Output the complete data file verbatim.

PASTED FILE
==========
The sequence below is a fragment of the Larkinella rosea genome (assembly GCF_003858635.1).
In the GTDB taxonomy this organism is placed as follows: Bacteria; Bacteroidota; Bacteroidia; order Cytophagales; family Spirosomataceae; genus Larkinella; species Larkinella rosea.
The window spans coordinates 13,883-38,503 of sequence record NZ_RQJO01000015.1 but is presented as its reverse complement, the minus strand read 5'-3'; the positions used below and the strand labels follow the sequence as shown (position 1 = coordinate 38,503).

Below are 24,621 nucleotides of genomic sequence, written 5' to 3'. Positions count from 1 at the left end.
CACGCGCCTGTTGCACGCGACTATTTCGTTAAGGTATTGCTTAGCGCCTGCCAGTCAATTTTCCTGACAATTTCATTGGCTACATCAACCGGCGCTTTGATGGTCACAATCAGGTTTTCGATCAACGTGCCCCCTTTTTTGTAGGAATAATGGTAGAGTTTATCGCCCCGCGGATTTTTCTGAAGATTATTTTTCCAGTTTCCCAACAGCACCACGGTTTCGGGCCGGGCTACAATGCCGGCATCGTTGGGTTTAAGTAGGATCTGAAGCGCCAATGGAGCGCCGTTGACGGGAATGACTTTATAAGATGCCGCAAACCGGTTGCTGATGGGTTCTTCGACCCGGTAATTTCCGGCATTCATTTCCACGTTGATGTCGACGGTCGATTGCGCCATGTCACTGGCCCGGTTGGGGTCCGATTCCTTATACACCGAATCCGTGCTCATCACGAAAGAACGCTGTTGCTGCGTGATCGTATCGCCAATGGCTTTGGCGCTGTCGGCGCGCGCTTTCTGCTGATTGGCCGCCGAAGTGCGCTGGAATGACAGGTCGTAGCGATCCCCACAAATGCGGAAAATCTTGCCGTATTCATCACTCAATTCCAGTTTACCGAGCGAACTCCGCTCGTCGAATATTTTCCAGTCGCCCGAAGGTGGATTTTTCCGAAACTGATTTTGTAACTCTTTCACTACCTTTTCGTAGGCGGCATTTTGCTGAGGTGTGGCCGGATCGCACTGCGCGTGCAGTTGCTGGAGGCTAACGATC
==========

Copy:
The sequence below is a fragment of the Larkinella rosea genome (assembly GCF_003858635.1).
In the GTDB taxonomy this organism is placed as follows: Bacteria; Bacteroidota; Bacteroidia; order Cytophagales; family Spirosomataceae; genus Larkinella; species Larkinella rosea.
The window spans coordinates 13,883-38,503 of sequence record NZ_RQJO01000015.1 but is presented as its reverse complement, the minus strand read 5'-3'; the positions used below and the strand labels follow the sequence as shown (position 1 = coordinate 38,503).

Below are 24,621 nucleotides of genomic sequence, written 5' to 3'. Positions count from 1 at the left end.
CACGCGCCTGTTGCACGCGACTATTTCGTTAAGGTATTGCTTAGCGCCTGCCAGTCAATTTTCCTGACAATTTCATTGGCTACATCAACCGGCGCTTTGATGGTCACAATCAGGTTTTCGATCAACGTGCCCCCTTTTTTGTAGGAATAATGGTAGAGTTTATCGCCCCGCGGATTTTTCTGAAGATTATTTTTCCAGTTTCCCAACAGCACCACGGTTTCGGGCCGGGCTACAATGCCGGCATCGTTGGGTTTAAGTAGGATCTGAAGCGCCAATGGAGCGCCGTTGACGGGAATGACTTTATAAGATGCCGCAAACCGGTTGCTGATGGGTTCTTCGACCCGGTAATTTCCGGCATTCATTTCCACGTTGATGTCGACGGTCGATTGCGCCATGTCACTGGCCCGGTTGGGGTCCGATTCCTTATACACCGAATCCGTGCTCATCACGAAAGAACGCTGTTGCTGCGTGATCGTATCGCCAATGGCTTTGGCGCTGTCGGCGCGCGCTTTCTGCTGATTGGCCGCCGAAGTGCGCTGGAATGACAGGTCGTAGCGATCCCCACAAATGCGGAAAATCTTGCCGTATTCATCACTCAATTCCAGTTTACCGAGCGAACTCCGCTCGTCGAATATTTTCCAGTCGCCCGAAGGTGGATTTTTCCGAAACTGATTTTGTAACTCTTTCACTACCTTTTCGTAGGCGGCATTTTGCTGAGGTGTGGCCGGATCGCACTGCGCGTGCAGTTGCTGGAGGCTAACGATC